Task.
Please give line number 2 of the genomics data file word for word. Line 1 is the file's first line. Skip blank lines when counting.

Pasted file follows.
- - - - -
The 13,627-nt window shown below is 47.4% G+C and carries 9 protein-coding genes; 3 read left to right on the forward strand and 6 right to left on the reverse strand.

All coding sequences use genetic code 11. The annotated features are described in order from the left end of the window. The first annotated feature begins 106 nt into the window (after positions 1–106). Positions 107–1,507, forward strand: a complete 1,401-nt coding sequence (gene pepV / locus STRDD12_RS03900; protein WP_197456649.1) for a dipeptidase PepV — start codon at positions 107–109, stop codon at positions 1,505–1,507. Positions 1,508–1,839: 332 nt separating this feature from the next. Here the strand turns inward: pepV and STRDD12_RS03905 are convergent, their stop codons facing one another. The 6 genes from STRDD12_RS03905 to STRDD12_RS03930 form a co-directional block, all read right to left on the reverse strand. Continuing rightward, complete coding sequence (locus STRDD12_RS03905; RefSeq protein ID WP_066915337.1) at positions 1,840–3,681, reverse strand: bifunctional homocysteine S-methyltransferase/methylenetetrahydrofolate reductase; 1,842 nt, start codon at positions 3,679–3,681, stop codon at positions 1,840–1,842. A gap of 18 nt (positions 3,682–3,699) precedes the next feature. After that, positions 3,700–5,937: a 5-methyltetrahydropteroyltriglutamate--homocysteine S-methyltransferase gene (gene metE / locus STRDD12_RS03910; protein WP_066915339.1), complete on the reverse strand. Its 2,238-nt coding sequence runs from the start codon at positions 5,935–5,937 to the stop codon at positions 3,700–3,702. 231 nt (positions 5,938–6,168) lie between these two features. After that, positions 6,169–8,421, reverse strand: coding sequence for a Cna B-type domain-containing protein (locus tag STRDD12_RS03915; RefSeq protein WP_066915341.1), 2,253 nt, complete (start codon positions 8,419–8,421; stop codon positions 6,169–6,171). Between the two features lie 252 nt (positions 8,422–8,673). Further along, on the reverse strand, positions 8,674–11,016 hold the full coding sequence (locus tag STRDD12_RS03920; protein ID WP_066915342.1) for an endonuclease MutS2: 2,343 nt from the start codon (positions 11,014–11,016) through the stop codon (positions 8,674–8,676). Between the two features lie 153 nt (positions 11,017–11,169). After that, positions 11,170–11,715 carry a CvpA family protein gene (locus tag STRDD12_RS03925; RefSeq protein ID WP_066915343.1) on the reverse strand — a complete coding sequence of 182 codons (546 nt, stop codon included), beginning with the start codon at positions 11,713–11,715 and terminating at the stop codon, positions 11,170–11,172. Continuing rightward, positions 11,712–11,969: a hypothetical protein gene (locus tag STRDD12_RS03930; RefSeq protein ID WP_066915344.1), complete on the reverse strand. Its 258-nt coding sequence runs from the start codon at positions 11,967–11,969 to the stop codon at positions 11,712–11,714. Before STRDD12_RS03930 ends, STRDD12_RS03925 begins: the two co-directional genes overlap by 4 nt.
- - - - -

All coding sequences use genetic code 11. The annotated features are described in order from the left end of the window. The first annotated feature begins 106 nt into the window (after positions 1–106). Positions 107–1,507, forward strand: a complete 1,401-nt coding sequence (gene pepV / locus STRDD12_RS03900; protein WP_197456649.1) for a dipeptidase PepV — start codon at positions 107–109, stop codon at positions 1,505–1,507. Positions 1,508–1,839: 332 nt separating this feature from the next. Here the strand turns inward: pepV and STRDD12_RS03905 are convergent, their stop codons facing one another. The 6 genes from STRDD12_RS03905 to STRDD12_RS03930 form a co-directional block, all read right to left on the reverse strand. Continuing rightward, complete coding sequence (locus STRDD12_RS03905; RefSeq protein ID WP_066915337.1) at positions 1,840–3,681, reverse strand: bifunctional homocysteine S-methyltransferase/methylenetetrahydrofolate reductase; 1,842 nt, start codon at positions 3,679–3,681, stop codon at positions 1,840–1,842. A gap of 18 nt (positions 3,682–3,699) precedes the next feature. After that, positions 3,700–5,937: a 5-methyltetrahydropteroyltriglutamate--homocysteine S-methyltransferase gene (gene metE / locus STRDD12_RS03910; protein WP_066915339.1), complete on the reverse strand. Its 2,238-nt coding sequence runs from the start codon at positions 5,935–5,937 to the stop codon at positions 3,700–3,702. 231 nt (positions 5,938–6,168) lie between these two features. After that, positions 6,169–8,421, reverse strand: coding sequence for a Cna B-type domain-containing protein (locus tag STRDD12_RS03915; RefSeq protein WP_066915341.1), 2,253 nt, complete (start codon positions 8,419–8,421; stop codon positions 6,169–6,171). Between the two features lie 252 nt (positions 8,422–8,673). Further along, on the reverse strand, positions 8,674–11,016 hold the full coding sequence (locus tag STRDD12_RS03920; protein ID WP_066915342.1) for an endonuclease MutS2: 2,343 nt from the start codon (positions 11,014–11,016) through the stop codon (positions 8,674–8,676). Between the two features lie 153 nt (positions 11,017–11,169). After that, positions 11,170–11,715 carry a CvpA family protein gene (locus tag STRDD12_RS03925; RefSeq protein ID WP_066915343.1) on the reverse strand — a complete coding sequence of 182 codons (546 nt, stop codon included), beginning with the start codon at positions 11,713–11,715 and terminating at the stop codon, positions 11,170–11,172. Continuing rightward, positions 11,712–11,969: a hypothetical protein gene (locus tag STRDD12_RS03930; RefSeq protein ID WP_066915344.1), complete on the reverse strand. Its 258-nt coding sequence runs from the start codon at positions 11,967–11,969 to the stop codon at positions 11,712–11,714. Before STRDD12_RS03930 ends, STRDD12_RS03925 begins: the two co-directional genes overlap by 4 nt.